This year, I was privileged to participate in a World Economic Forum Committee of Chairmen meeting in Zurich. The WEF has an amazing convening power-think Davos. This Zurich gathering was composed of chairmen and women of some of the largest, most robust companies in the world.
My remit was to speak to them about diversity and inclusion and the role of the board chair to ensure the organizations efforts.
The commitment by the chairs to diversity and its role within their organizations seemed genuine and thoughtful. Admittedly there were member companies that had no or only one woman on their boards of directors. But the concensus was a need to have multiple perspectives and cultural awareness which under pins the purpose of D&I.
What struck me was the discussion of some of the leader’s experience of putting a woman on their board. One chair from a large consulting company reflected on their first attempt to bring a woman on board. It did not go well he reported. That lead me to wonder why that well-meaning attempt failed.
Several possibilities for this failure present themselves:
1) Motive. A company’s desire to put a woman on the board can stem from outside pressure such as at institutional investors urging, activist shareholder proposals, reputational optics and avoidance of risk and financial liability. A real possibility emerges that this misguided effort can lead to an actual misfit of skills, culture and poorly made choices for board members.
2) Coercion. A board feels under attack from many fronts and feels coerced into bringing a woman on board. They dislike that sense of forced outsider pressure, don’t see the need to disrupt their well-functioning board, and believe the pool of qualified candidates is too small. They have never had a problem going to their informal networks and resent this intrusion.
The woman chosen may never get fully integrated into the in group.
3) Confirmation bias. An unintended consequence of 1 and 2 above. The board members don’t want a woman in the first place, made hurried decisions or resented the intrusion of someone not like them or a legal quota. There may be an unconscious belief the woman or women chose are less qualified. Confirmation bias means they will see unqualified behavior to prove what they already believed. Generally, dominant groups are assumed to be competent until they prove they are not; non-dominant groups are assumed to be incompetent until they show they are competent. The woman is trapped by preconceived views of their performance.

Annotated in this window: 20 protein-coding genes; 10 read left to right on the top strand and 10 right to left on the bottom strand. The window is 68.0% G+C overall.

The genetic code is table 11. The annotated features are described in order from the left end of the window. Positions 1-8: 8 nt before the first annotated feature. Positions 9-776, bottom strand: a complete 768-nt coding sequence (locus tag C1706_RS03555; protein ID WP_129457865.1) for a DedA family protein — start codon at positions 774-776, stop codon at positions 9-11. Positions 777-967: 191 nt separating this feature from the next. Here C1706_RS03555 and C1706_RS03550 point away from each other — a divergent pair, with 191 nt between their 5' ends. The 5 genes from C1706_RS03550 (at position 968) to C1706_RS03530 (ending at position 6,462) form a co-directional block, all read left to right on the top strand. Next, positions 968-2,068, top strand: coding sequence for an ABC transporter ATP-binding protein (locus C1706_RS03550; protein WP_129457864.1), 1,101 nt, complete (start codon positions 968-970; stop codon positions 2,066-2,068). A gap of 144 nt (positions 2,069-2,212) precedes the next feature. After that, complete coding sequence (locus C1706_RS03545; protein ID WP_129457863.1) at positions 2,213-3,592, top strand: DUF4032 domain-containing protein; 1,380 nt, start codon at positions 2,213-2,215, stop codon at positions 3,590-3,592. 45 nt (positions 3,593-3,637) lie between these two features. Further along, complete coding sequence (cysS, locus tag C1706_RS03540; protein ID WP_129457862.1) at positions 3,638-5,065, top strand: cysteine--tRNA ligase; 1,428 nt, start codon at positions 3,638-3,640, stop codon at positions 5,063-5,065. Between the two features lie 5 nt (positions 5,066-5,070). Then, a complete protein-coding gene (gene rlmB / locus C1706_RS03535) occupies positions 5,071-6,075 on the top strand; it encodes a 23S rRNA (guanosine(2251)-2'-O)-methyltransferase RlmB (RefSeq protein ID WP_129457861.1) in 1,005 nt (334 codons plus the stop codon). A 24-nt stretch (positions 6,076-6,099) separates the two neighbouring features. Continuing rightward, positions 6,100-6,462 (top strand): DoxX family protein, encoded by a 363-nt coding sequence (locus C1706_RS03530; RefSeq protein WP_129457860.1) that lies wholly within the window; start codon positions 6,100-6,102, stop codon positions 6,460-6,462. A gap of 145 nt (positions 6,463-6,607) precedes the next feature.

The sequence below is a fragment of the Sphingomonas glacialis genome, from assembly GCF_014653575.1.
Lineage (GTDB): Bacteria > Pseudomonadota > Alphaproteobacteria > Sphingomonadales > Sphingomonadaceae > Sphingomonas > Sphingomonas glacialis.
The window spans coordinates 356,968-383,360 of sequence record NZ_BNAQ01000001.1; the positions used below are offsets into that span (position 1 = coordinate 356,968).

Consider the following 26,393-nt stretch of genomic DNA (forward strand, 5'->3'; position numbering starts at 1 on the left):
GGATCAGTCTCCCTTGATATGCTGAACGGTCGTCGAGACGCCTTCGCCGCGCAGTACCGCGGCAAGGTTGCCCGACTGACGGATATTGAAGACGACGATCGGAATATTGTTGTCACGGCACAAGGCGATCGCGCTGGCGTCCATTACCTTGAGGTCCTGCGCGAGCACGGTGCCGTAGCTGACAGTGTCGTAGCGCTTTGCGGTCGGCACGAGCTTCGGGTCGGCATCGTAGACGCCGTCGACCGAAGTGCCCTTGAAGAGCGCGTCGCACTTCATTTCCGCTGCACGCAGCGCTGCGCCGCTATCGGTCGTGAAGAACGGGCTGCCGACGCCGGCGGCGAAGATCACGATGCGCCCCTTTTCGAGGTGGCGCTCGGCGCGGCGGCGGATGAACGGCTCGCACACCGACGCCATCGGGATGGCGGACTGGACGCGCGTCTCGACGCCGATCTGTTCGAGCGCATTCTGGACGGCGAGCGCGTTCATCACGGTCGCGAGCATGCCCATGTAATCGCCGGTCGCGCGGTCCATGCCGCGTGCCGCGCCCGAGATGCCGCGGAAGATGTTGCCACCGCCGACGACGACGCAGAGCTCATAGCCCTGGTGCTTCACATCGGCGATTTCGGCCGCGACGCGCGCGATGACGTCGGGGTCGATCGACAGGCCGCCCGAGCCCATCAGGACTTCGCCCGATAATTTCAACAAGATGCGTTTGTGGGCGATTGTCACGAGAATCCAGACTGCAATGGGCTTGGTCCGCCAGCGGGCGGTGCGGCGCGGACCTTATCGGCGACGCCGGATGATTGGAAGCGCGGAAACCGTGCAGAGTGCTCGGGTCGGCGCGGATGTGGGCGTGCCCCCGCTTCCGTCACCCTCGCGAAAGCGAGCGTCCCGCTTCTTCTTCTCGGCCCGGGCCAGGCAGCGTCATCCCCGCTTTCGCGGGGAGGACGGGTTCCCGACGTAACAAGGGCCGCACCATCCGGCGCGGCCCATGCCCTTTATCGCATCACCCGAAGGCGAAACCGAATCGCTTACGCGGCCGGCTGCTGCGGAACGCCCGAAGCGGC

4) The ‘one only’ problem. There is only one woman appointed by the board, not a critical mass (three or more). The one is over scrutinized, her mistakes less tolerated, seen as a token and treated as such, or a victim of prove-it-again bias. She must prove herself, not once, but many times before she is viewed as qualified to be there. Research shows that with three or more women the over scrutiny subsides and disappears.
5) Style difference. Inexperienced or unaware board chairs and members may not realize that sometimes communication styles differ by gender or nationality or culture.
For example, some speak in a high context mode, others in a low context mode. This is the difference between long explanations and “I have three things to say”.
Board chairs need to be vigilant about the interrupters, those who talk over others, the acknowledging of some comments and not others, those who are over heard and others who are under heard. A woman on the board may sound different (i.e. less competent) than the more normalized speaking of the men because of socialized speech patterns.
A vigilant chair ensures that credit for good ideas goes where it is due.
Women may use what is known as ‘disarming mechanisms’ which are verbal means to disarm others so as not see a woman as aggressive or assertive. These include ritual modesty or conditionality such as the phrase “I am not the expert on this”. The woman who uses that phrase is the expert but plays down her expertise to avoid going unheard or demeaned in the face of looking like a show off or know it all.
The board chair and the leadership of an organization play a crucial role in ensuring the successful creation of a diverse board or management. New tools and awareness are necessary. To be fully conscious of the dynamics of diverse groups is key to fulfilling the important mission of a high functioning, creative board of directors. The Chair must be forthright about why diversity is so important to the vibrancy of the company and challenge those who resist the changes needed to fulfil this mission.